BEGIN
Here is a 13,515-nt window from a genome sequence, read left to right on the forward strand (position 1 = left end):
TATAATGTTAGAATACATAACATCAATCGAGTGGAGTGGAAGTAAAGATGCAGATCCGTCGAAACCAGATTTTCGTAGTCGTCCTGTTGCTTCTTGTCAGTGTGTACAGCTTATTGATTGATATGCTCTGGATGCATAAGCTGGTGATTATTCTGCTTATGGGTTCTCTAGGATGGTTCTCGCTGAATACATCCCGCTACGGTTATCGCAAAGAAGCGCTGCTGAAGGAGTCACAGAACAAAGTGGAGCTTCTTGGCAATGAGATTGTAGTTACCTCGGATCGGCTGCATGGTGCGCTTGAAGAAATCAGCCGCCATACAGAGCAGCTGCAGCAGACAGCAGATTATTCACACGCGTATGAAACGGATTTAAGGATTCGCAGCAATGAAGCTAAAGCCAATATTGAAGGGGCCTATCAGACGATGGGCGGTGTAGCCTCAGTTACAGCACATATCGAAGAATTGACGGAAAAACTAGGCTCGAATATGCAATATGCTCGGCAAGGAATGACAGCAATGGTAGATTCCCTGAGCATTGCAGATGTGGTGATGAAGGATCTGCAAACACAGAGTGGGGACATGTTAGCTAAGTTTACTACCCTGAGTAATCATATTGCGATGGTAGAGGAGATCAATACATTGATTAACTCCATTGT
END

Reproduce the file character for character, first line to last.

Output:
Here is a 13,515-nt window from a genome sequence, read left to right on the forward strand (position 1 = left end):
TATAATGTTAGAATACATAACATCAATCGAGTGGAGTGGAAGTAAAGATGCAGATCCGTCGAAACCAGATTTTCGTAGTCGTCCTGTTGCTTCTTGTCAGTGTGTACAGCTTATTGATTGATATGCTCTGGATGCATAAGCTGGTGATTATTCTGCTTATGGGTTCTCTAGGATGGTTCTCGCTGAATACATCCCGCTACGGTTATCGCAAAGAAGCGCTGCTGAAGGAGTCACAGAACAAAGTGGAGCTTCTTGGCAATGAGATTGTAGTTACCTCGGATCGGCTGCATGGTGCGCTTGAAGAAATCAGCCGCCATACAGAGCAGCTGCAGCAGACAGCAGATTATTCACACGCGTATGAAACGGATTTAAGGATTCGCAGCAATGAAGCTAAAGCCAATATTGAAGGGGCCTATCAGACGATGGGCGGTGTAGCCTCAGTTACAGCACATATCGAAGAATTGACGGAAAAACTAGGCTCGAATATGCAATATGCTCGGCAAGGAATGACAGCAATGGTAGATTCCCTGAGCATTGCAGATGTGGTGATGAAGGATCTGCAAACACAGAGTGGGGACATGTTAGCTAAGTTTACTACCCTGAGTAATCATATTGCGATGGTAGAGGAGATCAATACATTGATTAACTCCATTGT